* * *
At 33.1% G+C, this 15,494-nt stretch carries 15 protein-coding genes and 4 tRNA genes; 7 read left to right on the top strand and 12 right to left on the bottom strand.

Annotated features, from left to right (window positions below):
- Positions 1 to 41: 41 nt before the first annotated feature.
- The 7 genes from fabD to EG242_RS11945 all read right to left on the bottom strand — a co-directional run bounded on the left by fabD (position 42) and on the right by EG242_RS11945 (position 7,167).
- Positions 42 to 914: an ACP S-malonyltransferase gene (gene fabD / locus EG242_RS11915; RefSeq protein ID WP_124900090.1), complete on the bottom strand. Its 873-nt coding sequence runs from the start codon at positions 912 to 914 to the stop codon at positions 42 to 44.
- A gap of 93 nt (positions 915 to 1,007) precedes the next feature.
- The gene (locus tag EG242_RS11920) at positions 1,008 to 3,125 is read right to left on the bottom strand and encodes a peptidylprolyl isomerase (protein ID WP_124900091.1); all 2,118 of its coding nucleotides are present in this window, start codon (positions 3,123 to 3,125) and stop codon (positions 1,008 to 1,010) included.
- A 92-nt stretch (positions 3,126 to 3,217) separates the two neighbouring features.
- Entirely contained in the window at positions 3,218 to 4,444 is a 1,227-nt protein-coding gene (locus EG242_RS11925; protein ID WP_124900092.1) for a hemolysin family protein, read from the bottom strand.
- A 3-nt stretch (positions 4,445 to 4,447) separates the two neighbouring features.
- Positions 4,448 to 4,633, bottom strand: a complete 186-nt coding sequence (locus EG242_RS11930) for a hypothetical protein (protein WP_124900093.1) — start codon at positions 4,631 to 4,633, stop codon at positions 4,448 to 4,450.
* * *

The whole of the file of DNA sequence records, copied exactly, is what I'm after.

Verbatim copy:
At 33.1% G+C, this 15,494-nt stretch carries 15 protein-coding genes and 4 tRNA genes; 7 read left to right on the top strand and 12 right to left on the bottom strand.

Annotated features, from left to right (window positions below):
- Positions 1 to 41: 41 nt before the first annotated feature.
- The 7 genes from fabD to EG242_RS11945 all read right to left on the bottom strand — a co-directional run bounded on the left by fabD (position 42) and on the right by EG242_RS11945 (position 7,167).
- Positions 42 to 914: an ACP S-malonyltransferase gene (gene fabD / locus EG242_RS11915; RefSeq protein ID WP_124900090.1), complete on the bottom strand. Its 873-nt coding sequence runs from the start codon at positions 912 to 914 to the stop codon at positions 42 to 44.
- A gap of 93 nt (positions 915 to 1,007) precedes the next feature.
- The gene (locus tag EG242_RS11920) at positions 1,008 to 3,125 is read right to left on the bottom strand and encodes a peptidylprolyl isomerase (protein ID WP_124900091.1); all 2,118 of its coding nucleotides are present in this window, start codon (positions 3,123 to 3,125) and stop codon (positions 1,008 to 1,010) included.
- A 92-nt stretch (positions 3,126 to 3,217) separates the two neighbouring features.
- Entirely contained in the window at positions 3,218 to 4,444 is a 1,227-nt protein-coding gene (locus EG242_RS11925; protein ID WP_124900092.1) for a hemolysin family protein, read from the bottom strand.
- A 3-nt stretch (positions 4,445 to 4,447) separates the two neighbouring features.
- Positions 4,448 to 4,633, bottom strand: a complete 186-nt coding sequence (locus EG242_RS11930) for a hypothetical protein (protein WP_124900093.1) — start codon at positions 4,631 to 4,633, stop codon at positions 4,448 to 4,450.